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This changes everything! CSS ‘Fluid Properties’

by Stephen Rose
28 Jan 2016
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This changes everything! CSS ‘Fluid Properties’

The term “Responsive Web Design” (RWD) has been around since 2010.
I think we are ready for a new level of responsive fluidity which I call "Fluid Properties".

The problem

The current way that responsive websites are built is through the media queries. CSS preprocessor languages (LESS and SCSS) have simplified our code – grouping the media queries with the element we’re styling.

The problem with this approach, is we only update sizes at arbitrary intervals, also known as "breakpoints". We create media queries from small to large screens. We sometimes target popular device sizes along the way like 768, 1024, and 1366.

What would be great if there is a way in pure CSS to say:
 

“Set the H1 font size to 50 pixels when viewed at 320 pixels.
Then fluidly increase the value up to 100 pixels at 1920 pixels”

 

A basic solution? – Viewport Units

One basic solution to this is problem is Viewport Units. With Viewport Units, a CSS property such as font-size or height can fluidly resize based on a percentage of the window width.

 

h1{
  font-size:15.625vw; //Will equal 30 pixels on a 320 screen
}


The h1 will always be 15.625% of the browser width, so would be 300 pixels at 1920. The element needs to be a fixed proportion to the viewport width – which dramatically limits creative direction.

We can do much better!

The best solution! – Fluid Properties

The solution involves a few pieces, that are all coming of age, all working together:

  The fp() “Fluid Property” SCSS mixin

@mixin fp($property, $min, $max, $start: 320, $end: 1920, $clip: true, $clipAtStart: true, $clipAtEnd: true) {
  $multiplier: ($max - $min) / ($end - $start) * 100;
  $adder: ($min * $end - $max * $start) / ($end - $start);
  $formula: calc(#{$multiplier + 0vw} + #{$adder + 0px});
  @if $clip and $clipAtStart {
    @media (max-width: #{$start + 0px}) {
      #{$property}: $min + 0px;
    }
  }
  @if $clip and $clipAtEnd {
    @media (min-width: #{$end + 0px}) {
      #{$property}: $max + 0px;
    }
  }
  #{$property}: $formula;
}
An example @include:

 

h1 {
  @include fp(font-size, 50, 100); //50px at 320, 100px at 1920;
}
The CSS output:

 

h1 {
  font-size: calc(3.125vw + 40px); //This is the magic!
}

@media (max-width:320px){ //Clips the start to the min value
  font-size:50px;
}

@media (min-width:1920px){ //Clips the end to the max value
  font-size:100px;
}
This will do exactly what we want to do! It will set the font size of h1 to 50 pixels at 320 pixels, and scale perfectly up to 100 pixels at 1920.

 

The fp() arguments

$property, $min, and $max

These are the only mandatory arguments. Property can be any css property that accepts calc(), viewport units and pixels, ie. Most properties… height/width/padding/font-size etc.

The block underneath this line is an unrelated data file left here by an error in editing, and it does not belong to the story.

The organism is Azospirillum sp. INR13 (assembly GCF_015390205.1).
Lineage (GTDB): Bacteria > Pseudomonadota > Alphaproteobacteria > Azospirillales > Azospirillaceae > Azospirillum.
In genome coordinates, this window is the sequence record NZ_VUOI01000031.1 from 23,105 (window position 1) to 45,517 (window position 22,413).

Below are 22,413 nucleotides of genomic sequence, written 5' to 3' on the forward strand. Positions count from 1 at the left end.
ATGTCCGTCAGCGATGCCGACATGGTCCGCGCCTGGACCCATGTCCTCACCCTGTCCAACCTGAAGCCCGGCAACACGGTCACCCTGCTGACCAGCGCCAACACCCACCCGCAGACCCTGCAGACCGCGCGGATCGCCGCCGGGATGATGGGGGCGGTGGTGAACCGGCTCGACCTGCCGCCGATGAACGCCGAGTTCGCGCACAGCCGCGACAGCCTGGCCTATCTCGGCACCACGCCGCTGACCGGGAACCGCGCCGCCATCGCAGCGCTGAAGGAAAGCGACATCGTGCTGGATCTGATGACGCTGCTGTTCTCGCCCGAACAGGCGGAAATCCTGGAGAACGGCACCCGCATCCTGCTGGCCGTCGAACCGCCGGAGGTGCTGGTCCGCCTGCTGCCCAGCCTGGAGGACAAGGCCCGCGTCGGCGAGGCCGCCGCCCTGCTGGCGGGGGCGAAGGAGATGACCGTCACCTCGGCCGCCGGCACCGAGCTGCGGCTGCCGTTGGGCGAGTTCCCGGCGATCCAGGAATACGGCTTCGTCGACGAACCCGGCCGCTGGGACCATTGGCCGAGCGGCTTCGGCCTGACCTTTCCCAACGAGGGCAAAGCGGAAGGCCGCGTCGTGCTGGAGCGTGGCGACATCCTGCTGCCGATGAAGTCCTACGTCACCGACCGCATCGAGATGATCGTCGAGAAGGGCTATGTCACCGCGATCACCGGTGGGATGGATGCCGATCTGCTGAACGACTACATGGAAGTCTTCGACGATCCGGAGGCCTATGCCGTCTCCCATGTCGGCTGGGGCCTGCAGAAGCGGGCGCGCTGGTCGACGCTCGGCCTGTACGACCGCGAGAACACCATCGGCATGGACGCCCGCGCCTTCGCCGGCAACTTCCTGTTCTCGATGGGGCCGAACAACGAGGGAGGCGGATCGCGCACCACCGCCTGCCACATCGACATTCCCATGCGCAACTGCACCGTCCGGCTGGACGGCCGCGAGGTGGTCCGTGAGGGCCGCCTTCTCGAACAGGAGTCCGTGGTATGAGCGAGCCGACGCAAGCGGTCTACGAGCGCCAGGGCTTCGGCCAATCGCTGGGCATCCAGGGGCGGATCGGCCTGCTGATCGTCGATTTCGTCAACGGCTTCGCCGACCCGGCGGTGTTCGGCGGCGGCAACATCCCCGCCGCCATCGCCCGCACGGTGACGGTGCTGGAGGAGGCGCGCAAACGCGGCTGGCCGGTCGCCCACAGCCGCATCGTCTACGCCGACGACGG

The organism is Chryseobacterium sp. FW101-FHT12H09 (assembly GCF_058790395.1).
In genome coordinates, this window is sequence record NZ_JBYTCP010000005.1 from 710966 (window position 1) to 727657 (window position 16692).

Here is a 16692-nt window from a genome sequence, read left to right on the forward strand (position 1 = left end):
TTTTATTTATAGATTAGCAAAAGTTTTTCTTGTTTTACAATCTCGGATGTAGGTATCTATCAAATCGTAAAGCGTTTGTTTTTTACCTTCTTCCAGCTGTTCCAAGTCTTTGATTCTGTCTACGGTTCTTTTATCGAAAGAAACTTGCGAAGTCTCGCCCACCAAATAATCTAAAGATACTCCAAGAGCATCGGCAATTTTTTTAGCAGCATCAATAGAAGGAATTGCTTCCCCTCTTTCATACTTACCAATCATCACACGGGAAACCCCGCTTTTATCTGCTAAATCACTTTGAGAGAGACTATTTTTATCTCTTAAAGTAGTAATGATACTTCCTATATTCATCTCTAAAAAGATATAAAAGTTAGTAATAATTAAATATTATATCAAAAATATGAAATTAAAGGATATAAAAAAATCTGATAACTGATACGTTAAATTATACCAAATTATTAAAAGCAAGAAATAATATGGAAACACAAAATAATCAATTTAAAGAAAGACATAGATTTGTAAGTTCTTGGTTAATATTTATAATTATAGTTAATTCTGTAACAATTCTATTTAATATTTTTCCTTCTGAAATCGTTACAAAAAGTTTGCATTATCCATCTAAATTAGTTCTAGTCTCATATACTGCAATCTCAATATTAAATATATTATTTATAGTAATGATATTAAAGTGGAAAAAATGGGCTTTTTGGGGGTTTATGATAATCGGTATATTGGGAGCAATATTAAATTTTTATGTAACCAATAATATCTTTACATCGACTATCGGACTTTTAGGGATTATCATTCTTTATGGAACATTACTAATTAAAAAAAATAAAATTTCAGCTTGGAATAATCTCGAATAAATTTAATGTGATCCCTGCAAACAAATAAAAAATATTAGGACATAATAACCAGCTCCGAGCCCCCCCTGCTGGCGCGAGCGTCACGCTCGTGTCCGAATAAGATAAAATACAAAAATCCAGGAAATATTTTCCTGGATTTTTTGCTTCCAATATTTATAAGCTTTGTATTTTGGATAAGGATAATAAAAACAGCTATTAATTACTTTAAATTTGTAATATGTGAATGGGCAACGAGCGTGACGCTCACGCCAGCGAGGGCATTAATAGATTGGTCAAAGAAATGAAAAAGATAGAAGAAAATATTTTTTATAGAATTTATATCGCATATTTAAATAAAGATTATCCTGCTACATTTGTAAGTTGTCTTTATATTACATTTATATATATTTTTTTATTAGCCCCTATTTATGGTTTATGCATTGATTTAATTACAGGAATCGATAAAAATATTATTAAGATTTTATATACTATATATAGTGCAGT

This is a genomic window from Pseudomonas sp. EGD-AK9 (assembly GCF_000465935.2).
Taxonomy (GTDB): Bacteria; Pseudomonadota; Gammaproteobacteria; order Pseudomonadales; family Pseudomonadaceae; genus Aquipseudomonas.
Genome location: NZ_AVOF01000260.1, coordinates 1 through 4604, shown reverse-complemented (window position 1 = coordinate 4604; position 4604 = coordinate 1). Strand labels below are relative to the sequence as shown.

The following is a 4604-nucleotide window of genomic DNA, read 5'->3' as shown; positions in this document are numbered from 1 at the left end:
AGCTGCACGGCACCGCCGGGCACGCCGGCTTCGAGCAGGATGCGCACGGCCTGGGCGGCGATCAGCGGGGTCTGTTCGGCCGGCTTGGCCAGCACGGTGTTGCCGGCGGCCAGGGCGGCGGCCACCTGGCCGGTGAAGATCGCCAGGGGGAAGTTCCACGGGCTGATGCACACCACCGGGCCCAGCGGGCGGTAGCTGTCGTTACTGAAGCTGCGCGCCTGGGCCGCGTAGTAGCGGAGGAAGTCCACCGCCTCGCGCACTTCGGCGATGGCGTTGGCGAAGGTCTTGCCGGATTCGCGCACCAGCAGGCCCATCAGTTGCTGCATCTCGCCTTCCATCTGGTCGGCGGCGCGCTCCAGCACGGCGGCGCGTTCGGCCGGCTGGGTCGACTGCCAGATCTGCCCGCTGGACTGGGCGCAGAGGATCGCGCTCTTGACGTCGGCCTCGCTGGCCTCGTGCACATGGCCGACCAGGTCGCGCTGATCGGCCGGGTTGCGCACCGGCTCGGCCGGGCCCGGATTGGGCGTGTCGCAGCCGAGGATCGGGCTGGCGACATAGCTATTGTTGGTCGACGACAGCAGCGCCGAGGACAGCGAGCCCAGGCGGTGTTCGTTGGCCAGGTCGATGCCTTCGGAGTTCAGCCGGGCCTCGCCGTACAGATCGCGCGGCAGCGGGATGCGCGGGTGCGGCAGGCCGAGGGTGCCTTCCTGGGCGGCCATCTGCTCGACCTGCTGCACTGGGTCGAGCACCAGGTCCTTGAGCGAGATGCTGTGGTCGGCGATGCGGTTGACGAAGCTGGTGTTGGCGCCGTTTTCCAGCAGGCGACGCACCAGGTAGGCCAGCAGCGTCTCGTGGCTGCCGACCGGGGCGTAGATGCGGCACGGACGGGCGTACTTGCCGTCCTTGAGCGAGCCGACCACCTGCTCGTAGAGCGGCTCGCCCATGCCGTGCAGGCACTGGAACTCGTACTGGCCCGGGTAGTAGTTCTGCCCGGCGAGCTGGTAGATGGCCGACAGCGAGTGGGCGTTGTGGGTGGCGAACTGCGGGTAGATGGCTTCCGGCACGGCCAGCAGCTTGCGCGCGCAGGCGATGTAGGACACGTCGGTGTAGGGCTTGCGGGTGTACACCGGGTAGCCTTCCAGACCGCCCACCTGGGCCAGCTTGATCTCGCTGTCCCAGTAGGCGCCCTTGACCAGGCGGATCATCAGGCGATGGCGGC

$start, $end

By default, these are set at 320, and 1920. Those values should be suitable for most responsive projects. If you need to, you can change the default inside the mixin to suite your project requirements. Or you can pass in new value per include. Remember SASS 3.1 you to pass in named arguments, so you can skip any argument you don't need to override.

$clip, $clipAtStart, and $clipAtEnd

By default, the mixin will prevent the value from decreasing or increasing past the $start or $end. To disable this, either pass $clip: false to disable both directions. To disable only one direction pass either $clipAtStart: false or $clipAtEnd: false.
 

Live demo

Simple demo

http://jsfiddle.net/pixelperfect/bjyfg7ws/embedded/result,css/

Eh, Whats up doc?

http://jsfiddle.net/pixelperfect/g5ncro4p/embedded/result,css/

Examples
Here are some examples to get you thinking about the possibilities (they are endless!)

h1 {
  //font-size of 100px at 320, scaling down to 50px at 1920
  @include fp(height, 100, 50);

  //width 100px at 320, scaling up to 50px at 1024
  @include fp(width, 100, 10, $end:1024);

  //border-top-width of 5px at 320, scaling up to 20px at 768
  //scaling onwards infinitely past 768
  @include fp(border-width, 100, 10, $max:768, $clipAtEnd:false);
}

More thoughts

  • Inverted scaling of properties is possible with mixin!

    • Think – a large “Tappable” button on mobile, small “clickable” button on desktop

  • Calc and Viewport Units are no worse performing than other values – in my testing.

  • Don't over do it. While I don't see any harm in applying the mixin to any property that changes value responsively. I would still consider if the same change can be applied via cascading. eg. Using fluid properties to set the font size of an element and scaling the bottom margins with relative em’s.

  • As viewport units and calc() will generate a fraction, I wouldn't advice this technique to be used for layout purposes if rounding issues will break the layout, as rounding is handled differently in different browsers.

  • Part of my Gulp CSS build process is “Combine Media Queries” which is great for responsive projects in general, but also for this technique, hitch will minimize the need to disable clip, as all of the start/end clip media queries will be combined into one media query.

 

Contact and feedback

Found this interesting? Have any feedback or questions? Please leave a comment below, or contact me on twitter – I am Steve Rose – @pixelpp.

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